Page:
A new production of 'La traviata' in Rome,
reviewed by GIUSEPPE PENNISI
reviewed by GIUSEPPE PENNISI
On 23 May 2016, Teatro dell'Opera di Roma held a very special gala evening challenging the traditional 7 December opening night of La Scala's 'season'. The dress code required a black tie for gentlemen and evening attire for ladies. During the two intermissions, ice cold champagne was served in the foyer. The gala was for a new production of Verdi's La traviata which, every other year, contends with Bizet's Carmen as the world's most performed opera. But Teatro dell'Opera was presenting a new and much awaited production which may become a feature over the next ten seasons, or even longer. The attention was such that the 19 May International New York Times, which rarely pays attention to opera in Italy, devoted half a page to the production's preparation.
The production stems from an idea of Teatro dell'Opera's manager, Carlo Fuortes, and one of the world's best known high fashion designers, Valentino Clemente Ludovico Garavani (usually known just as Valentino). An equally world famous movie director, Sofia Coppola, liked the idea of presenting the ultimate traviata with high fashion and a good looking young couple of protagonists (Francesca Dotto and Antonio Poli, alternating with Maria Grazia Schiavo and Arturo Chacón Cruz) and a young conductor (Jader Bignamini). The impressive stage sets are by Nathan Crowley. Valentino Garavani and his long-time associate Giancarlo Giammetti designed four fabulous costumes for Violetta; the others were prepared by two senior members of his maison d'haute couture, Maria Grazie Chiuri and Pierpaolo Piccioli, with Teatro dell'Opera's tailor shop. Obviously, at the gala, many exponents of the world of high fashion as well as Rome's 'high society' were in the orchestra seats and boxes.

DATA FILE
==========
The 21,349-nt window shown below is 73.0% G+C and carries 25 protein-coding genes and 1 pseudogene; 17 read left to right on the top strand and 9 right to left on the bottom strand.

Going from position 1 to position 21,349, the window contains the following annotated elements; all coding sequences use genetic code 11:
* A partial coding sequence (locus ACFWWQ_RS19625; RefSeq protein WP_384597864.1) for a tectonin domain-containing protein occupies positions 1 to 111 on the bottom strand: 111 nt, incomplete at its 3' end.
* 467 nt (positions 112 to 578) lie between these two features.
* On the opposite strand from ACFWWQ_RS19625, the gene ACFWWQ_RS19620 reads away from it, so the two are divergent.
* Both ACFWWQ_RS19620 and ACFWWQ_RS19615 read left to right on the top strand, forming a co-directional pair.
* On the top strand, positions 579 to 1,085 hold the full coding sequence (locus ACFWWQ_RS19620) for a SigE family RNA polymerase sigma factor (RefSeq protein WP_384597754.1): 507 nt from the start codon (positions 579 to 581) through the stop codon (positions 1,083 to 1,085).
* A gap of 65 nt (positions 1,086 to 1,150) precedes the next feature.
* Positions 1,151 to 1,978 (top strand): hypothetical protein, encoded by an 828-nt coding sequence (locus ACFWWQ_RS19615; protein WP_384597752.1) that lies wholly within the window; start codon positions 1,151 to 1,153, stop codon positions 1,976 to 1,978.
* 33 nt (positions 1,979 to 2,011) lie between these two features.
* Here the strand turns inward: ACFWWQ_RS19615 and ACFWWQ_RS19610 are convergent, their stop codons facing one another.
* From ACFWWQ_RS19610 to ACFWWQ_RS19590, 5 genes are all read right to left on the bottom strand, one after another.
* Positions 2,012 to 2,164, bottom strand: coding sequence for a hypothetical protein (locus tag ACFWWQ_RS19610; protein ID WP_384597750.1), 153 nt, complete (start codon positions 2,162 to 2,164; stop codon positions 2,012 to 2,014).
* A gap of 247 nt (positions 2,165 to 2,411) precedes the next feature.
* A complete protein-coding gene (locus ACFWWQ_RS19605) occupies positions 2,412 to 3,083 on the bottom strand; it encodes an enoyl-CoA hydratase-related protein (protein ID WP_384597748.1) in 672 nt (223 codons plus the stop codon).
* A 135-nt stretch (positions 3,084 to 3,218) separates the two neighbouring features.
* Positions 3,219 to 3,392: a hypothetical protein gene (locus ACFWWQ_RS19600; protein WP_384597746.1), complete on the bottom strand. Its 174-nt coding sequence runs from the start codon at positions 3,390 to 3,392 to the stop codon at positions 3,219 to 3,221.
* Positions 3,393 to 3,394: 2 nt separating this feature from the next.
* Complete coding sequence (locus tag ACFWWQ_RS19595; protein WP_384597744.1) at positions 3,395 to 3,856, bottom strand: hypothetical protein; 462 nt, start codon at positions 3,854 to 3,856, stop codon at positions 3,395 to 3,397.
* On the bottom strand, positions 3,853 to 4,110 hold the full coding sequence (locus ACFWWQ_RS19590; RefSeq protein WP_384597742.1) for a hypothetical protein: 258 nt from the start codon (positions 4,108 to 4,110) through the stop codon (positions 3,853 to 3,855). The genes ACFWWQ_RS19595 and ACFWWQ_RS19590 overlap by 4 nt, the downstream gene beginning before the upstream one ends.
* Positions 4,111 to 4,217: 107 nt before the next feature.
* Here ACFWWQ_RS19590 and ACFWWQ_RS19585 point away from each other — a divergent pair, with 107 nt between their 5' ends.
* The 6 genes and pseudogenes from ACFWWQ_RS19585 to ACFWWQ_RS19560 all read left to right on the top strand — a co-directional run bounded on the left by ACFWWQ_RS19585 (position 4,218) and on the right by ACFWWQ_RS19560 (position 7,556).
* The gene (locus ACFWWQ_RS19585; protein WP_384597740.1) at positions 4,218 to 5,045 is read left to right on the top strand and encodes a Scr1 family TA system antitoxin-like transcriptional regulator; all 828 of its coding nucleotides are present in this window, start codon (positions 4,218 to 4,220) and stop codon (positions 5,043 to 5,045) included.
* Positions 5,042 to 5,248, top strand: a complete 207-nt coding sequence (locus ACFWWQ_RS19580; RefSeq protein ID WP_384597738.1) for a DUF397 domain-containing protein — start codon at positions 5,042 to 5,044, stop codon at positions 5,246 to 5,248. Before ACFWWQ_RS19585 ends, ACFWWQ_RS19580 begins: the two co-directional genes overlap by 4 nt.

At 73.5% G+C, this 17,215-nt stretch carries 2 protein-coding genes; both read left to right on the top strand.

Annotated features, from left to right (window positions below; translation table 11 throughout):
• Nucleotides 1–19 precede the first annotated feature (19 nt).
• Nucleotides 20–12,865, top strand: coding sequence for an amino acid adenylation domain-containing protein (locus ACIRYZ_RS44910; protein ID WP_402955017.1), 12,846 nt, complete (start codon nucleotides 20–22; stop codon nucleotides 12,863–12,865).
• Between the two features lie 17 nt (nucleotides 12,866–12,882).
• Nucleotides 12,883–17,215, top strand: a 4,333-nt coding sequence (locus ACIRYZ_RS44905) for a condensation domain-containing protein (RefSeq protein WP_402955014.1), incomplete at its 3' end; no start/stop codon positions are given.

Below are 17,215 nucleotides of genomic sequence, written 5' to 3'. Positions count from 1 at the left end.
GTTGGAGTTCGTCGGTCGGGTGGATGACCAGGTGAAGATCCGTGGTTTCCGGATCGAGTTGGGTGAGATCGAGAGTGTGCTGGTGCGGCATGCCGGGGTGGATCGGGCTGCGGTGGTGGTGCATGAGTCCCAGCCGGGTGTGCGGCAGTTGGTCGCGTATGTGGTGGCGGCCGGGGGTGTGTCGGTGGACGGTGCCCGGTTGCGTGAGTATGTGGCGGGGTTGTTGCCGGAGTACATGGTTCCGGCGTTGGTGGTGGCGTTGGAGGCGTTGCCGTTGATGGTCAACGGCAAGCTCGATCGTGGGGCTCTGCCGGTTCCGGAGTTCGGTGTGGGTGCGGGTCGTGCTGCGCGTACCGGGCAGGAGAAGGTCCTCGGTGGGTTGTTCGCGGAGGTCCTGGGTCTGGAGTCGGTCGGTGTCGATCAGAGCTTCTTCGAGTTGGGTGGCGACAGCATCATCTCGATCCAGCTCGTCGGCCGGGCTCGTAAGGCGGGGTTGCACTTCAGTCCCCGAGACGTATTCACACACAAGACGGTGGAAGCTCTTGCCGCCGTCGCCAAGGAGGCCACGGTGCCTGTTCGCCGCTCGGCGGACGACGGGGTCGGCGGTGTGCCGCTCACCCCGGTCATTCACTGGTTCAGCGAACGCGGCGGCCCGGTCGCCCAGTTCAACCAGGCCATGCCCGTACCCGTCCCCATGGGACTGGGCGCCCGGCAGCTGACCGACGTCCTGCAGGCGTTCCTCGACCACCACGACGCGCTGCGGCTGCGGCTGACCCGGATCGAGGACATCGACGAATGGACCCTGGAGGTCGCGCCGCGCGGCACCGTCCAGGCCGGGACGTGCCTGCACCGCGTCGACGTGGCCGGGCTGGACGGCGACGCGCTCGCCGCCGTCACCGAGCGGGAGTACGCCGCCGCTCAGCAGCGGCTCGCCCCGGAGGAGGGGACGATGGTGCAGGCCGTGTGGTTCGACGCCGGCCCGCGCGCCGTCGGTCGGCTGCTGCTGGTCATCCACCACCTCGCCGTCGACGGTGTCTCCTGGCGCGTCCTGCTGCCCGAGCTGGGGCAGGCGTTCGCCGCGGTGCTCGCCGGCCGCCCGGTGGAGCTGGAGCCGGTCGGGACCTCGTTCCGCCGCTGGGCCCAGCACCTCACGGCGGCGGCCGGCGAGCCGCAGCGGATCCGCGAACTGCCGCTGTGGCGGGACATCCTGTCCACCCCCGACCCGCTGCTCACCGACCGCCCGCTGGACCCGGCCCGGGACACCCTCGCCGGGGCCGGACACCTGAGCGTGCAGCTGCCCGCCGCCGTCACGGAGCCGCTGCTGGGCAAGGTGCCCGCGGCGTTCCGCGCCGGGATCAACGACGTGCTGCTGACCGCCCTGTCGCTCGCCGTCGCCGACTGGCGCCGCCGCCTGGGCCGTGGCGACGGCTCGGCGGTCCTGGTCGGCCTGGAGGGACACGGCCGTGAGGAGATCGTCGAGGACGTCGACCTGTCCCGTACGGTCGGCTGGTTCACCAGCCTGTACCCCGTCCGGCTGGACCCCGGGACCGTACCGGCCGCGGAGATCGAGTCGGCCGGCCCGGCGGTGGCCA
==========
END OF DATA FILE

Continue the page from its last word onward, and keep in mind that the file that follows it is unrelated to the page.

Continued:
This year the production will be performed in Rome on fifteen evenings until 30 June. There will most likely be revivals. Already opera houses in Japan and Europe have invited the production.
Sofia Coppola offers a rather traditional staging with the action moved from the mid-nineteenth century to the early twentieth century. The acting is not extraordinary but may improve as the performances proceed. Each scene has a different basic color: in the first act, Violetta's reception hall is white, in the second act the country house reminds the audience of Corot paintings and Flora's house is almost black (indeed most of the costumes are also black to give better relevance to Violetta's stunning red Valentino evening dress); in the third act dark blue dominates.
Jader Bignamini is one of the most competent young Italian conductors specializing in Verdi. I felt this from the prelude when, in the three-stage portrait of the heroine (ie from the final decline to the Amami, Alfredo melody), Bignamini emphasized the highly chromatic strings dissolving into sobbing appoggiaturas. The promise of the prelude was not maintained through the full performance, though, where he seemed at times to be led by the singers (especially by Roberto Frontali — a veteran Germont) rather than leading them.
Antonio Poli was just perfect as Alfredo. Violetta is one of the most difficult roles in the soprano repertory. Theoretically, it should be performed by two different singers: a light lyric coloratura soprano until half way through the second act, then a dramatic soprano in the third act with Amami, Alfredo being the separation point amongst the two (See 'Innovation and Tradition', 11 December 2013). Only very few sopranos (ie Diana Damrau) can fully face up to the role as composed by Verdi. I had listened to Francesca Dotto as Violetta at La Fenice in Venice some eighteen months ago (See 'True Passion', 31 December 2014); then, I was impressed by her coloratura (ie the E flat at the end of Sempre libera) but I found that she had to grow in her more dramatic section. She is growing.
All the others had high standards. There were standing ovations, as expected at a gala evening starting at 6pm, followed by elegant dinners organized by various associations.
Copyright © 4 June 2016 Giuseppe Pennisi,